MONDAY, May 11 (HealthDay News) -- The more cancer screening tests you undergo, the higher your risk of having at least one false-positive result, researchers say.
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While that conclusion may seem like common sense, it's not something that patients or doctors often consider, suggest the authors of a study in the May/June issue of the Annals of Family Medicine.
False-positive results from routine cancer screening can cause undue worry and in some cases lead to unnecessary biopsies or treatments, experts note.
In the new study, "after 14 tests total, over half of the people in our study had a false-positive result. No test is perfect, and you would expect to see it go up over time, but how rapidly the risk went up was surprising," said the study's lead author, Dr. Jennifer Croswell, acting director of the office of medical applications of research at the U.S. National Institutes of Health in Bethesda, Md.
"It's important to know ahead of time the risk of false-positives," she said. "Screenings have to be thought of like any other medical intervention and it's important to have the discussion about the risks and the benefits."
Croswell and her colleagues reviewed data from the Prostate, Lung, Colorectal and Ovarian (PLCO) Cancer Screening Trial, which included nearly 70,000 participants. The study volunteers were between the ages of 55 and 74, and were randomly selected to receive either normal care or more intensive screening.
Those in the normal-care group were offered screening through their own private physicians as usual. Those in the intervention group were offered a baseline chest X-ray along with a yearly follow-up for two years for non-smokers and three years for smokers to check for lung cancer; a baseline flexible sigmoidoscopy to check for colorectal cancer, along with a three- or five-year follow-up; annual tests for cancer antigen 125 (CA-125) and a transvaginal ultrasound yearly to check for ovarian cancer in women; and an annual digital rectal exam to check for prostate cancer in men, as well as a prostate-specific antigen test.
No information was included on mammography for women in either the intervention group or the usual care group.
For those who had 14 screening tests during the study period, the cumulative risk of having at least one false-positive was 60.4% for men and about 49% for women. The cumulative risk of having to undergo an invasive diagnostic procedure due to a false-positive test result was almost 29% for men and just over 22% for women.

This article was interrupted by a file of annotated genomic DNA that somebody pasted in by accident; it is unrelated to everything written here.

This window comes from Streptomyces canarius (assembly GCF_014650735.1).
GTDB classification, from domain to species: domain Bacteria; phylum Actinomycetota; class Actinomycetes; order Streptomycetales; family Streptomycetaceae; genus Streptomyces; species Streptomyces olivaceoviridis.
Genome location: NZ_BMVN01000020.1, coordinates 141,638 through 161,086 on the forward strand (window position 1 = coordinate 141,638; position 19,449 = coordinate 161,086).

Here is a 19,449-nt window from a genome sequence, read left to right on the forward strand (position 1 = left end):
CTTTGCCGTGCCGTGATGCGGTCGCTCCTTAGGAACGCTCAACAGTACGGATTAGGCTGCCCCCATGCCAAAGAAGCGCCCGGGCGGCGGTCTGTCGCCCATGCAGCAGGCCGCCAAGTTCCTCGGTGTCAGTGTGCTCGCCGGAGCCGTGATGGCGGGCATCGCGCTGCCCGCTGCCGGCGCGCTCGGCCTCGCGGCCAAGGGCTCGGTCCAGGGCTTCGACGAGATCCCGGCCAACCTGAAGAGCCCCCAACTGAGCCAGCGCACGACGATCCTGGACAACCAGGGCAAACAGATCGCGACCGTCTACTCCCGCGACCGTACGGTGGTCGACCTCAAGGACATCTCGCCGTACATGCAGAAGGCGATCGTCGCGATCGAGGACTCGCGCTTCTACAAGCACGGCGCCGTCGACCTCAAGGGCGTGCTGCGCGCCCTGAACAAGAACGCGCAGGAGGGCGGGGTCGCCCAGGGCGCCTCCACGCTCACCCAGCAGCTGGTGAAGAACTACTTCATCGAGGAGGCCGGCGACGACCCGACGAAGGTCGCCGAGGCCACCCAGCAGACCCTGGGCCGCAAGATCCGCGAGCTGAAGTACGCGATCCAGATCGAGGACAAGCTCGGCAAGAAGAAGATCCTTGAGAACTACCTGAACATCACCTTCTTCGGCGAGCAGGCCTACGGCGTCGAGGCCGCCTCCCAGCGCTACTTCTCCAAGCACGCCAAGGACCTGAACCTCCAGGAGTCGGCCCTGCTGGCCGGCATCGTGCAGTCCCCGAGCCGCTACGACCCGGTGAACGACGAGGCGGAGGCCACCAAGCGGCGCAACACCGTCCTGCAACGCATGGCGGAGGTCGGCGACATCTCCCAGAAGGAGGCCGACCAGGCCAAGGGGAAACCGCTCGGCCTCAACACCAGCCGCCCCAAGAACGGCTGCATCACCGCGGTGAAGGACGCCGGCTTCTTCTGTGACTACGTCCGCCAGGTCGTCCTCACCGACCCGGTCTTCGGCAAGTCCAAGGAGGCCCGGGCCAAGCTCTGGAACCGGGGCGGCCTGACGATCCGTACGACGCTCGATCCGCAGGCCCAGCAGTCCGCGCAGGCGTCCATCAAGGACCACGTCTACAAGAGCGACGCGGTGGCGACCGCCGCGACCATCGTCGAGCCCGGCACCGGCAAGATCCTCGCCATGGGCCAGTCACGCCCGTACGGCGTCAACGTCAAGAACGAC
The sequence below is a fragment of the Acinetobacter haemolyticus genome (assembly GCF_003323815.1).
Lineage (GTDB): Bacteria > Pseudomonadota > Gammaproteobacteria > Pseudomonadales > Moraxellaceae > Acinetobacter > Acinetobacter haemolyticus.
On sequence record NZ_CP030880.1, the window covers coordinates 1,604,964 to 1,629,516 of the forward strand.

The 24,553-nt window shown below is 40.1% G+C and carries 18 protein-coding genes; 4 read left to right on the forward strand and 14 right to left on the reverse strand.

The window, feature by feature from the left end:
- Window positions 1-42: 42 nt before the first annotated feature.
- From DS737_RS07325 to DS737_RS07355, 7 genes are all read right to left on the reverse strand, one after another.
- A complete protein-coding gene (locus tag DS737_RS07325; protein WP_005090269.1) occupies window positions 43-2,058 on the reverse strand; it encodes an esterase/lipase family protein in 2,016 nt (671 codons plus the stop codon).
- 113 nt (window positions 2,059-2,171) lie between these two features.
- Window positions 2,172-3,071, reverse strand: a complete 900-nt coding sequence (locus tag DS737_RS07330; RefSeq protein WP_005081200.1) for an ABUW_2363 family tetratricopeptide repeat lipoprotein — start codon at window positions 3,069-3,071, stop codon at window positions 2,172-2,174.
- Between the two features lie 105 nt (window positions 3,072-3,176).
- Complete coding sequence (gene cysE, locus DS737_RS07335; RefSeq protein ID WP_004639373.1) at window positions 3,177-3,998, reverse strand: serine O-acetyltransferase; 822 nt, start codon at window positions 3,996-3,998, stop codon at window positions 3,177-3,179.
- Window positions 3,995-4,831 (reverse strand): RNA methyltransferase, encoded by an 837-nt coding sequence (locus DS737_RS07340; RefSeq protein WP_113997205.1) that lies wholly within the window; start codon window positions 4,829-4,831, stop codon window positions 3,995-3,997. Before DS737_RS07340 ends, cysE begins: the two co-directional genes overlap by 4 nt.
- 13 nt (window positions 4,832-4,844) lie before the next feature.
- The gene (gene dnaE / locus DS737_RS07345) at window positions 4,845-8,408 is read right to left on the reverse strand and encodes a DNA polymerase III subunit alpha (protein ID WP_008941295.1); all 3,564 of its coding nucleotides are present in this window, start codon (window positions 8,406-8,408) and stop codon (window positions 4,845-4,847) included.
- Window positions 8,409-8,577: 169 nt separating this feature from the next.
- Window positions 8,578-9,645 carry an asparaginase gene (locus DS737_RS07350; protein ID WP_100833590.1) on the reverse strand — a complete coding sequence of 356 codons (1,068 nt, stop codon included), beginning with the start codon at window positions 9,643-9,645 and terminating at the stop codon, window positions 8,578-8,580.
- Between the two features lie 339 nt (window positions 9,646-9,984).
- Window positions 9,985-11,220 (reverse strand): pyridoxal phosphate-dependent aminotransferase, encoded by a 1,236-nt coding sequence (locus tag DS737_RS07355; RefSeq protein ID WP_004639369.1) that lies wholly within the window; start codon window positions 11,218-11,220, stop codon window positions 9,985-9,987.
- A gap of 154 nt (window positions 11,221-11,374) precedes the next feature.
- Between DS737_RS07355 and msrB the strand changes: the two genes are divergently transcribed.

Croswell said the researchers weren't sure why the false-positive rate was higher for men, but it likely had something to do with the tests that were studied.
"The fact is that screening tests aren't diagnostic," said Robert Smith, director of cancer screening for the American Cancer Society. "A certain risk of false positives and false negatives are to be expected. You can try to very aggressively reduce the false-positive rate, but then you also cut into cancer detection rates," he explained.
"Most people place a higher priority on finding cancer early than preventing false-positives. I think the public often understands that false-positives happen," said Smith. But, he added, "We really need to do a better job of explaining to adults that there is a plus side and a down side to screening. We need to do a better job of letting people know what to expect, and that screening tests aren't perfect."
In another study in the same issue of the journal, researchers at the University of Auckland, New Zealand, take a different look at medical errors, and focus on the types of errors that patients make. While the study didn't attempt to rank which medical errors patients are most likely to make, the researchers did try to identify the types of errors patients might make.
They found that patient errors could be classified into two broad categories: action or mental errors. Action errors are related to patient behavior and may include coming late to an appointment or not following directions when taking medications. Mental errors are when a patient has compromised thought processes, memory problems or knowledge deficits. Examples of mental errors include forgetting to take medications or a failure to understand the doctor's instructions. The authors suggest that future research should try to account for these errors and find ways for clinicians and patients to work together to reduce errors.
SOURCES: Jennifer M. Croswell, M.D., acting director, office of medical applications of research, U.S. National Institutes of Health, Bethesda, Md.; Robert Smith, Ph.D., director of cancer screening, American Cancer Society; May/June 2009 Annals of Family Medicine
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